Red Bull Arena, home to Major League Soccer’s New York Red Bulls, has gone green.
“Very important for us to be great community partners, so we want to be green,” said Amy Scheer, chief commercial officer of the New York Red Bulls.
The energy that runs through the lines and powers the equipment and everything else at Red Bull Arena comes from household and other non-construction waste processed at Covanta’s Newark facility about a mile away.
“All of this waste is brought to our facility. It’s burned to make steam. That steam is converted into electricity,” said Jay Baronowski, director of Energy Markets at Covanta.
And then transmitted to Red Bull Arena. Covanta says it costs about the same as traditionally-sourced energy but with some major environmental advantages.
“One of the benefits here is that a lot of other power plants are powered by fossil fuels, and those fossil fuels emit a lot of greenhouse gases. Our facilities have two benefits: first off, they’re not fossil fuel-based; they’re renewable energy. Then, also the trash doesn’t make it to landfills. If it were to make it to those landfills, the methane would be 30 times worse as a greenhouse gas constituent, so there’s two benefits of savings from our base load renewable energy power plants,” said Baronowski.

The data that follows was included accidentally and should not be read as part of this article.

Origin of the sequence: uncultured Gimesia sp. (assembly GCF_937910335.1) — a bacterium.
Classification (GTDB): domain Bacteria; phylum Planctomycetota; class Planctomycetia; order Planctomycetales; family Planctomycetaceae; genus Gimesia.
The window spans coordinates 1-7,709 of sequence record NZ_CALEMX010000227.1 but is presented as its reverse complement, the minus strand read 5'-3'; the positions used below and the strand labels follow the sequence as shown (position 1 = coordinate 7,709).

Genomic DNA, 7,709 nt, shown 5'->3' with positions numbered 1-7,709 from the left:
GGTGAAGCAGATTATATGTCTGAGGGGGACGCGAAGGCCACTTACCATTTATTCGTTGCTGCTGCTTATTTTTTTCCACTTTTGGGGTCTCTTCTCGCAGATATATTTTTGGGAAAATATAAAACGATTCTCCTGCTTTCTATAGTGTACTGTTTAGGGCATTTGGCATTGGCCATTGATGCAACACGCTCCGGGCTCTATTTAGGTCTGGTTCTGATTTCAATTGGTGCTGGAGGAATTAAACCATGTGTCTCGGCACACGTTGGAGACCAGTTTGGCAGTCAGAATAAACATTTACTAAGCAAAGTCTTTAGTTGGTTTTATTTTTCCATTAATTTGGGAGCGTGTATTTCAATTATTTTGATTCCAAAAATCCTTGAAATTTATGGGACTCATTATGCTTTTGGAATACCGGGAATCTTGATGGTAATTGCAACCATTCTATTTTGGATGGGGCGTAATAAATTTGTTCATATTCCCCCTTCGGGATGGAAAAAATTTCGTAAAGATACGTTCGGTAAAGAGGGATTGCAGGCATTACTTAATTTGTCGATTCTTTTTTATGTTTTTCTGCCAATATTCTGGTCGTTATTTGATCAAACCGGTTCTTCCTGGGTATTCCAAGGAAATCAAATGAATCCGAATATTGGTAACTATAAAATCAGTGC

Red Bull Arena has installed bins to recycle waste that fans generate in the 25,000-seat stadium. It’s waste that eventually will go to Covanta’s power plant and come back one day as energy.
“They could be part of that as well by going to the recycle bins, using the recycle bins, making sure that we’re getting rid of our trash in the proper way to bring about a brighter future for this planet, we’re so proud to be part of this,” said Scheer.
“People are very responsive to this. I think people want to do this, and when they’re at a sporting event, they’ll look out and search out and see what they can do more in their community, with their homes and their businesses,” said Baronowski.
Red Bull Arena says the green transition has a lot to do with looking out for the planet.
“We’re doing our small part. Also should be noted, it’s not just Red Bull Arena,” said Scheer. “Our training facility in East Hanover is also powered by Covanta. So, the two buildings that we operate are run by Covanta in terms of energy, which is great, so it’s double the message.”
Covanta says the energy from waste shift shrinks Red Bull Arena’s carbon footprint equal to taking 1,800 cars off the road.